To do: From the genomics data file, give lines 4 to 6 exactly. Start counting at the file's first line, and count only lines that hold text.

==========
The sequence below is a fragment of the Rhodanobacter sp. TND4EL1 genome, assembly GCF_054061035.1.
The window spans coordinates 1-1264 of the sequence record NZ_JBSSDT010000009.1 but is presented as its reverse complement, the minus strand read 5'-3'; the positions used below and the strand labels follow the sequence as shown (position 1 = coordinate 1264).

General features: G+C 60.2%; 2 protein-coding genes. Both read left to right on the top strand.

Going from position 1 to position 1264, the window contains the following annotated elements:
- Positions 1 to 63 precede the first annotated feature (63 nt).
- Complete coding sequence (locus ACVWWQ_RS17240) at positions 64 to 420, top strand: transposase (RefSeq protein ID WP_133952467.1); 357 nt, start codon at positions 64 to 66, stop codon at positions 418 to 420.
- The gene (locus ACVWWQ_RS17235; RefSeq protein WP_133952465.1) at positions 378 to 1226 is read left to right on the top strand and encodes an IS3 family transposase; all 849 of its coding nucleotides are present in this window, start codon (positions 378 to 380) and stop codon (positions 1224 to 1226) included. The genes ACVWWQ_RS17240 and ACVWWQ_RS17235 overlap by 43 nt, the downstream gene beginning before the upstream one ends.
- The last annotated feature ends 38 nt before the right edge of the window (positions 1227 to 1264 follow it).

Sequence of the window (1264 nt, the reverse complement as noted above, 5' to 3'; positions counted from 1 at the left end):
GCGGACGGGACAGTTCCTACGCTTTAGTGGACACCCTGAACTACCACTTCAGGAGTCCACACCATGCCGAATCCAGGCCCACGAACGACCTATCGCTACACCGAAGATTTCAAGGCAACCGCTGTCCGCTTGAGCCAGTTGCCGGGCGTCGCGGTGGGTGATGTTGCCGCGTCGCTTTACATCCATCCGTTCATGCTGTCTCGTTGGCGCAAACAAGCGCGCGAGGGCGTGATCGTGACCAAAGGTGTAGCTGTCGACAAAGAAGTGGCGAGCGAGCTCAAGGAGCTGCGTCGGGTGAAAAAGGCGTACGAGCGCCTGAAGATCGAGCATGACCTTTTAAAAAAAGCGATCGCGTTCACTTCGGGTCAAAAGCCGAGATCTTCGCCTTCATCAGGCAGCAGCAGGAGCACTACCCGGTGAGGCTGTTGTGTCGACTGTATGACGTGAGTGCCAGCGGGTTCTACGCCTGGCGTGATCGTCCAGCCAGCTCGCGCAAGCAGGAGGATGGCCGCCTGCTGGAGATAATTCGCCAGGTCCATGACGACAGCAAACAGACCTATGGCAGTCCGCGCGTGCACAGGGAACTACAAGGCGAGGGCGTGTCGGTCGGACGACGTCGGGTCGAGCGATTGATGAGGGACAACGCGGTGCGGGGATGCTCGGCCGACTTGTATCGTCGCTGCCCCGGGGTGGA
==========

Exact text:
Going from position 1 to position 1264, the window contains the following annotated elements:
- Positions 1 to 63 precede the first annotated feature (63 nt).
- Complete coding sequence (locus ACVWWQ_RS17240) at positions 64 to 420, top strand: transposase (RefSeq protein ID WP_133952467.1); 357 nt, start codon at positions 64 to 66, stop codon at positions 418 to 420.